UK Politics

Amber Rudd's Resignation, What Her Successor Needs to Do & the Terrible State of Our Politics

30 Apr 2018 at 08:39

Back in 2006, when he took over from Charles Clarke at the Home Office, John Reid famously declared that the Home Office was “not fit for purpose”. It is hard to escape the conclusion that little has changed in the intervening twelve years.

Amber Rudd’s resignation last night further burnishes the department’s reputation as a political graveyard. She took an honourably course of action, having concluded that there was too much evidence that she had “inadvertently” misled the Home Affairs Select Committee last week on the subject of deportation targets. In any normal political environment she might have weathered the storm, but the almost daily leaks and revelations about the Windrush scandal built up to such an extent that since Thursday her departure seemed more and more inevitable. However, few saw it coming last night. This tweet was posted just four minutes before the resignation was announced…

Amber Rudd’s biggest mistake, perhaps, was to indirectly blame Home Office civil servants for the Windrush scandal. That didn’t go down well, and they felt it gave them licence to leak. And leak they did. Almost daily. It was political death by a thousand cuts. It was very reminiscent of the departure of Charles Clarke in 2006. One revelation after another led to pressure which no politician could withstand.

Whoever succeeds Amber Rudd will need to show a much greater attention to detail, and leave no briefing paper unread. Any minister is reliant on their private office to point out what they need to read and what they don’t, and on the face of it she was let down by her civil servants and her special advisers. Theresa May survived for six years as Home Secretary in part because she had three very powerful special advisers who acted as her enforcers and her eyes and ears. Amber Rudd needed the equivalents of Nick Timothy, Fiona Hill and Stephen Parkinson. But in the end the buck stops on the Home Secretary’s desk, and she cops the blame. This shouldn’t deflect from the fact that the new Home Secretary will need to show an iron grip.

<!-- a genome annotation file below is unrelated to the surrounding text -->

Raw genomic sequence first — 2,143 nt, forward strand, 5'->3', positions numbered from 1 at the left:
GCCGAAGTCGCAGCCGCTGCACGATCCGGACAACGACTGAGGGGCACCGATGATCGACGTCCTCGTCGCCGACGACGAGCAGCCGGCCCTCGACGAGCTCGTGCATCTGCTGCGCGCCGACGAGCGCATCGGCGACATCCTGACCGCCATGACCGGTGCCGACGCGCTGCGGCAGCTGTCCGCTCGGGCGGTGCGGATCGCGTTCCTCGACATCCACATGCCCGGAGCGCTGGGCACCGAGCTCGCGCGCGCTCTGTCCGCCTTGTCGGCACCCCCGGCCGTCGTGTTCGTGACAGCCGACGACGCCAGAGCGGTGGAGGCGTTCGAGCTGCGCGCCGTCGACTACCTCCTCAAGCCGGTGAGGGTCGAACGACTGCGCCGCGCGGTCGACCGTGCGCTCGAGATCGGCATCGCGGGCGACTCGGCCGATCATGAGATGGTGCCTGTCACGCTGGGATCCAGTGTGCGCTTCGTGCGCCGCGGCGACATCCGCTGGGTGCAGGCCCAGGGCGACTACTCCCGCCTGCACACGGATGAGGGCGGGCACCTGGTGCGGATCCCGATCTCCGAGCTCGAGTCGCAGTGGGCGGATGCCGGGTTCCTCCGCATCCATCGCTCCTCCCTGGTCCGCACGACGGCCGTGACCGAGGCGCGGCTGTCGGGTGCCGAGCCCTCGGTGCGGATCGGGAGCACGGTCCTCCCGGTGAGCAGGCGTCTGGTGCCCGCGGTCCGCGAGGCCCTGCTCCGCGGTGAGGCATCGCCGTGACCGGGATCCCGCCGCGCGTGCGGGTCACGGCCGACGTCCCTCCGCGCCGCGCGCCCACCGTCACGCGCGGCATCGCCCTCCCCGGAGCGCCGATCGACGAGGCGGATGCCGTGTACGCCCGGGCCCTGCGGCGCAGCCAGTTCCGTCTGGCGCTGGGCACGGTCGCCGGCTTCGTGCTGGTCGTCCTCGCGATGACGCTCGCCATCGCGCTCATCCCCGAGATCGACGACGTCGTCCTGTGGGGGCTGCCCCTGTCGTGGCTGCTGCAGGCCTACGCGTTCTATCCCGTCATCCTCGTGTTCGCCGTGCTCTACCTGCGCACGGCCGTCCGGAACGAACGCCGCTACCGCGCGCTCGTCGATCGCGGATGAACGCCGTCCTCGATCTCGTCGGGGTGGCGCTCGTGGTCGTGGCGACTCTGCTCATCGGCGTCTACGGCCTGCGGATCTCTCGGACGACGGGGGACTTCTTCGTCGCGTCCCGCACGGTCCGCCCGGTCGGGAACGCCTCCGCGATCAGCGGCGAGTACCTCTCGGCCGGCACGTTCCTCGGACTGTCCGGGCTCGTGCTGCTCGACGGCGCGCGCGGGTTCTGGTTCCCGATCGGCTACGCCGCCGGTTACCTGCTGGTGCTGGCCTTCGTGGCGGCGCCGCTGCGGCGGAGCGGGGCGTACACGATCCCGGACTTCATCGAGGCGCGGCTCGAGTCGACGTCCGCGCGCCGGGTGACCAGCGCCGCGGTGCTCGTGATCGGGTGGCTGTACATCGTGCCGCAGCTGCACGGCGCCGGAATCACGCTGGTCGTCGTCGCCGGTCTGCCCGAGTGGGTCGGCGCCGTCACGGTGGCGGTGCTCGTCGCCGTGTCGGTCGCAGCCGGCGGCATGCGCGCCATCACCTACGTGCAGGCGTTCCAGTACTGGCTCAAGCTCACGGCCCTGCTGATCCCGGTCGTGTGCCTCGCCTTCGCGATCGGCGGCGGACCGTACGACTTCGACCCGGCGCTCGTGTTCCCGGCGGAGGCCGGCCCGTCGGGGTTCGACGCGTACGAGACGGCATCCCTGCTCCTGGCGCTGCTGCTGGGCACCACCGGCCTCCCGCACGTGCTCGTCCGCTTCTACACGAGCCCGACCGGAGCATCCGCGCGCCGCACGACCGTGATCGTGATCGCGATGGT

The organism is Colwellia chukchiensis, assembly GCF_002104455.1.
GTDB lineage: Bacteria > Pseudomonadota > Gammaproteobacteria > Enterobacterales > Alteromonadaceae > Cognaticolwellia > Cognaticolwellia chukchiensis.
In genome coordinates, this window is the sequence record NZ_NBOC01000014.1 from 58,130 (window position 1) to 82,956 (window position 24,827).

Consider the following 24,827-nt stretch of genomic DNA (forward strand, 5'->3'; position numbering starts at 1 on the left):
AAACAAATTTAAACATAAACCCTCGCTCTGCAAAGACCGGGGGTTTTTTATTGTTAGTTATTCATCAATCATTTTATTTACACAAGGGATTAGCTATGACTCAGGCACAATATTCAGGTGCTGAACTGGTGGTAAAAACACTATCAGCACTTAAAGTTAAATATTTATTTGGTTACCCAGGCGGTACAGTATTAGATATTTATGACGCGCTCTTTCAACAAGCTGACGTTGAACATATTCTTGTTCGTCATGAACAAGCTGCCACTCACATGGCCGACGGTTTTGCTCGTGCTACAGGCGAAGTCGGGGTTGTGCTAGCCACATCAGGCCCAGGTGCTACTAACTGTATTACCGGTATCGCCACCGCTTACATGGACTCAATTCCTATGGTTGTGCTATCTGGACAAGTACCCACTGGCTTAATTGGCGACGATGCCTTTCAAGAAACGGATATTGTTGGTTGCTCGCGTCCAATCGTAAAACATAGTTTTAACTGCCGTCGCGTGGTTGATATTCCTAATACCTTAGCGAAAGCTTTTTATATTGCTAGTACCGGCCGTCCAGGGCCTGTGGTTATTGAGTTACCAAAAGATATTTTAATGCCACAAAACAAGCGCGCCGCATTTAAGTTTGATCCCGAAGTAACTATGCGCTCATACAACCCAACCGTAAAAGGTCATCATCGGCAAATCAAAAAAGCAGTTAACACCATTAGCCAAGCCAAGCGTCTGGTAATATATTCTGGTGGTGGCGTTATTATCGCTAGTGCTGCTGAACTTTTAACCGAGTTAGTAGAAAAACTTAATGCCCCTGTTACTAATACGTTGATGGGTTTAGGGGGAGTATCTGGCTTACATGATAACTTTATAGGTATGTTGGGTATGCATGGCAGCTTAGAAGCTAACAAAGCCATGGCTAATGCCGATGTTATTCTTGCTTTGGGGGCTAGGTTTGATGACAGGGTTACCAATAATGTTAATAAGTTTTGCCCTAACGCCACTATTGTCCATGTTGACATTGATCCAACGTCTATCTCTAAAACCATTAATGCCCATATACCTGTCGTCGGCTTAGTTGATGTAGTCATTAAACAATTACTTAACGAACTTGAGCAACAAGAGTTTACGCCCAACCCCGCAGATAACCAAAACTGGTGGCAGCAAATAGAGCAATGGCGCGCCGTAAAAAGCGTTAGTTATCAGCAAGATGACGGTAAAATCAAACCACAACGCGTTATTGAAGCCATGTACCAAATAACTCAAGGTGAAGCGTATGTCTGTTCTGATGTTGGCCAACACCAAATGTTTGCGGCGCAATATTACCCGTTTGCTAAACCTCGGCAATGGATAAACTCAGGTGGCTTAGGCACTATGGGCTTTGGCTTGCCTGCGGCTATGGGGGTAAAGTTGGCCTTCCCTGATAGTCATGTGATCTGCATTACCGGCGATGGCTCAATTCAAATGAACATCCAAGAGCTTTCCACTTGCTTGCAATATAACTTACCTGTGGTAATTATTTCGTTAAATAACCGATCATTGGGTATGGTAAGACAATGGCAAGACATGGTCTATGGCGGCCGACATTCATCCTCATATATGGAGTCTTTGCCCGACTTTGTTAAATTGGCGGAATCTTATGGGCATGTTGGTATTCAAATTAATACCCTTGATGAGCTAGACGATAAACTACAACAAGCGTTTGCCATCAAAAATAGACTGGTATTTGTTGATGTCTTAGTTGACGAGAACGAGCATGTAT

The reason most commentators felt that Amber Rudd might well survive was that it was in the Prime Minister’s interest for her to do so. All the policies which Amber Rudd was under attack for were dreamt up during Theresa May’s tenure as Home Secretary. In a sense, Rudd was acting as the Queen Bee’s praetorian guard, or human shield. That shield has now been shattered. The Opposition will now be marshalling its political forces for an all-out attack on the Prime Minister. Although Number Ten may be thanking their lucky stars that Diane Abbott is Shadow Home Secretary rather than Yvette Cooper, but they shouldn’t be too complacent. In the last few weeks Diane Abbott has demonstrated a much overdue ability to get under the skin of the government and to explain her points in media interviews.